For the second time this season, Skoda Motorsport is ready to venture into the unknown. Back in February the team debuted its two Octavia WRCs on the Swedish snow and now it's preparing for another new challenge - the Rally of Argentina (3-6 May), round five of the 2001 FIA World Rally Championship.

Although the Czech company has a long history of success in South America dating back more than 50 years to the heyday of the Skoda 1101 Popular, this will be the first time that its pair of Octavia WRCs has contested the event.

What's more the team's German driver Armin Schwarz is also making his first appearance on the famous gravel roads high up in the foothills of the Andes Mountains close to the city of Cordoba. However, Bruno Thiry and Stephane Prevot provide some useful South American experience - the Belgian crew has started the punishing event on two previous occasions finishing a fine fifth in 1996.

"We have some good memories of Argentina having taken class honours on all three occasions when we contested the rally with our Felicia Kit Cars during the mid-nineties. But it will be very different situation now that we are returning with the Octavia WRC," admits Pavel Janeba, Skoda Motorsport team manager.

"Being a gravel surface rally, the basic technical set-up for the suspension and transmission will be similar to the one we employed in Portugal and, it's encouraging to learn that both our drivers feel they have improved these base settings during our recent tests in Africa and Greece. The cars will also benefit from some minor engine revisions - power is important on this rally as the stages are set at considerable altitude. We scored a World Championship point on our first visit to Sweden with the Octavia; I'd like to think we could do it again in Argentina."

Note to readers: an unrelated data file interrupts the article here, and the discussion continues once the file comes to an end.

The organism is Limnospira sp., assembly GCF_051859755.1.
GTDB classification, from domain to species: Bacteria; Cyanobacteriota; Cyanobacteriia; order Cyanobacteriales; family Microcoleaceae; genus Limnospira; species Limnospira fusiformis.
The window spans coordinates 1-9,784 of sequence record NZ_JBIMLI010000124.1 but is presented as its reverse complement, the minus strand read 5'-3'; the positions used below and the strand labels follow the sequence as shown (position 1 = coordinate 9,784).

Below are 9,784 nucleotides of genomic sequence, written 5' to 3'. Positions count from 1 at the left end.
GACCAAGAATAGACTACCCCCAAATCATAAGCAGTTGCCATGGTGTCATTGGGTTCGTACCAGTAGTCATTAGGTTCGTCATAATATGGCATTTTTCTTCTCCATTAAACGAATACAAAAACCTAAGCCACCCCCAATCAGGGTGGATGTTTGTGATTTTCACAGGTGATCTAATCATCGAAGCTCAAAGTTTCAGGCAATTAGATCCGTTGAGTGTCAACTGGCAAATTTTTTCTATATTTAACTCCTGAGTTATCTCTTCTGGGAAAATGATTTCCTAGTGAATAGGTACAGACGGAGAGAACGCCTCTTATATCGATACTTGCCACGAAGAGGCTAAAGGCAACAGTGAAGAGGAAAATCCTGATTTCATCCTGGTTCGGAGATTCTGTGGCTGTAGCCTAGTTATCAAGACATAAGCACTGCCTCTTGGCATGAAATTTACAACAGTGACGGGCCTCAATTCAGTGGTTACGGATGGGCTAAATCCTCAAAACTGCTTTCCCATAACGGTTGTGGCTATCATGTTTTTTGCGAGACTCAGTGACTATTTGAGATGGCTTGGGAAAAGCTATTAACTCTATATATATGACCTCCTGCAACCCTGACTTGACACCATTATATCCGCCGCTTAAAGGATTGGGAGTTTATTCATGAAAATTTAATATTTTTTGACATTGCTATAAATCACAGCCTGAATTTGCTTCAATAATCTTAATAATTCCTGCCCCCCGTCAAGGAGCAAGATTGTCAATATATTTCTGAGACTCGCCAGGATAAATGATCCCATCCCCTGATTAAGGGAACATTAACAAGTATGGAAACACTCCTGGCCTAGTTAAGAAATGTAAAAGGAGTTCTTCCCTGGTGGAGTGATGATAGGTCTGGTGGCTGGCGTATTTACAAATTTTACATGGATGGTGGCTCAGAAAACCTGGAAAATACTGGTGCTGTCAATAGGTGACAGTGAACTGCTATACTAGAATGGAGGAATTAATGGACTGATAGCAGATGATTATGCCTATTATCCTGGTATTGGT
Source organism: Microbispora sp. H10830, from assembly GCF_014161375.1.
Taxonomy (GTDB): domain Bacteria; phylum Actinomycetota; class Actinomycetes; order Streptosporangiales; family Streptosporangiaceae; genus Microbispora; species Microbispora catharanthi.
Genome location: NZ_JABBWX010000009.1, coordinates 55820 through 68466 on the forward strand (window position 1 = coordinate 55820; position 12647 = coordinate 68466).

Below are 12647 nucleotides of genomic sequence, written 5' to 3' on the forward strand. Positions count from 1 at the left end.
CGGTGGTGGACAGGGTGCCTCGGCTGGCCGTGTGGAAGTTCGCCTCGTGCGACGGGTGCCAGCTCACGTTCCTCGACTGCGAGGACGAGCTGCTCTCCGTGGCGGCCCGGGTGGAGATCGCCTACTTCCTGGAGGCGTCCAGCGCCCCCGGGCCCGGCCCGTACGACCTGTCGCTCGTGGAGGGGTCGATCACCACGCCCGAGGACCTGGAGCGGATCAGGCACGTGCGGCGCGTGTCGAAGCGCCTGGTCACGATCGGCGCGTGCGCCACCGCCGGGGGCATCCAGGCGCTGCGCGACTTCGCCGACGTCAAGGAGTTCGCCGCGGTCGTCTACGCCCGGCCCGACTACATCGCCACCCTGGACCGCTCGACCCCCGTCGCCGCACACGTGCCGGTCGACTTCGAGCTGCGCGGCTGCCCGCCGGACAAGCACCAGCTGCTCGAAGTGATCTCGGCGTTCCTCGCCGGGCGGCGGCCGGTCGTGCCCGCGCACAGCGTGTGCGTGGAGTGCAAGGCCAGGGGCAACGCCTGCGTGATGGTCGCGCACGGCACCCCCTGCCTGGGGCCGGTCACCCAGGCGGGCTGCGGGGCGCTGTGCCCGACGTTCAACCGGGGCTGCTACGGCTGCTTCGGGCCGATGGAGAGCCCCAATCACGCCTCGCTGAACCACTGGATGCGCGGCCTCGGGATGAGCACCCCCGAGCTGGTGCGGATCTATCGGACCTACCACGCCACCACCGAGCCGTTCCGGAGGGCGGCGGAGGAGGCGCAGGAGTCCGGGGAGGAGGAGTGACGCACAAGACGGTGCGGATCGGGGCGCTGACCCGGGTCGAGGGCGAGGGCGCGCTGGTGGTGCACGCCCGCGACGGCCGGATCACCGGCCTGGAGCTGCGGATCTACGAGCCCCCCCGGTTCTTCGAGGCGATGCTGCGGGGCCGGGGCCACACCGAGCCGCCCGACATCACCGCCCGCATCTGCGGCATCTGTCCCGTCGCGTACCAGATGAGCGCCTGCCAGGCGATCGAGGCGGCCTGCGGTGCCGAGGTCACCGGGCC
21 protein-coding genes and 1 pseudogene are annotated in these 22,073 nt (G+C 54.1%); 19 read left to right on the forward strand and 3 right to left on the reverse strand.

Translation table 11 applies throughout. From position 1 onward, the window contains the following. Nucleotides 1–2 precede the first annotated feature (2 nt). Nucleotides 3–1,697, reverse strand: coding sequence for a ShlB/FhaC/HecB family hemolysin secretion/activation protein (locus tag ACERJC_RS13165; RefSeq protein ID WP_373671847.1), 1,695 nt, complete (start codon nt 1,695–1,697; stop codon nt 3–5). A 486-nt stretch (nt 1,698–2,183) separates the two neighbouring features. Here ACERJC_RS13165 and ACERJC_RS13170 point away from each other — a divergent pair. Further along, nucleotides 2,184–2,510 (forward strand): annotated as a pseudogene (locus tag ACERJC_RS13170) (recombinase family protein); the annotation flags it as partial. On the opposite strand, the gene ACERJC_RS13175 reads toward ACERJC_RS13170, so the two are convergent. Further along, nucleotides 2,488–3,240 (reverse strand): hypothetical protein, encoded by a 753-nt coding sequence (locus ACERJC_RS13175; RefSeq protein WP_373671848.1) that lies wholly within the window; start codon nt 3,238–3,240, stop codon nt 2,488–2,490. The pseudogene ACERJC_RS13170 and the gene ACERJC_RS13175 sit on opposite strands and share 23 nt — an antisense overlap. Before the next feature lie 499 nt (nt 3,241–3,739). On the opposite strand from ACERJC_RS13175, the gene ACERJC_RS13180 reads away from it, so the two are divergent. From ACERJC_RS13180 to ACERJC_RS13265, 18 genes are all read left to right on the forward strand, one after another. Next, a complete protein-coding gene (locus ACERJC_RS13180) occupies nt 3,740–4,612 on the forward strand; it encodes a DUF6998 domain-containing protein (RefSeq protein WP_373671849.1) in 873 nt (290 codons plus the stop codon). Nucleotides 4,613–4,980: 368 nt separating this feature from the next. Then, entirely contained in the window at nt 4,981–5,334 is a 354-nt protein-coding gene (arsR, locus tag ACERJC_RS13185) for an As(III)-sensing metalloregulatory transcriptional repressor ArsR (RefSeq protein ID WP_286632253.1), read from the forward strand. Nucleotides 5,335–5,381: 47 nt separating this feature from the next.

Having already recorded top ten finishes from three of his four starts for ?koda Motorsport in 2001, Thiry is looking forward to another good showing on an event he enjoys. "It's a fantastic rally," enthused the 38-year-old Skoda driver. "Argentina is a beautiful country, the scenery is spectacular and the local Latin fans are both enthusiastic and welcoming which creates a great atmosphere. Obviously it's going to be a tough baptism for the team but the Octavia has proved itself to be a robust competitor and, in the past, this event has put the onus on stamina as well as speed. So, hopefully, we can produce a few surprises."

Thiry's team-mate Schwarz is equally enthusiastic about the forthcoming trip to the Southern Hemisphere where winter is approaching. "This is the only round on the current World Rally Championship calendar that I've not contested before," said the 37-year-old German. "However, my co-driver Manfred Hiemer has competed in Argentina and he tells me it's well worth the long journey from Europe. I understand the gravel stages are similar to those found in Portugal - if so, it should be a real driver's event and that sounds good to me. Despite my lack of knowledge, given a trouble-free run, I believe we can achieve another very reasonable result."

Although the rally headquarters are in Cordoba, Argentina's very own 'Motown', the rally itself is based in Villa Carlos Paz around 40km to the west of the city. The action commences on Thursday evening with a crowd-pleasing Super Special stage that acts as a short curtain-raiser to the three-day main event which includes a further 19 special stages totalling 390km throughout Friday, Saturday and Sunday.

Many of these timed sections use the same dirt roads in the mountains and across the Pampas on which sporting legends such as Juan Manuel Fangio and Onofre Marimon earned their spurs during the 1940s and 1950s in the epic town-to-town races that were the direct precursor to today's hugely popular Rally of Argentina.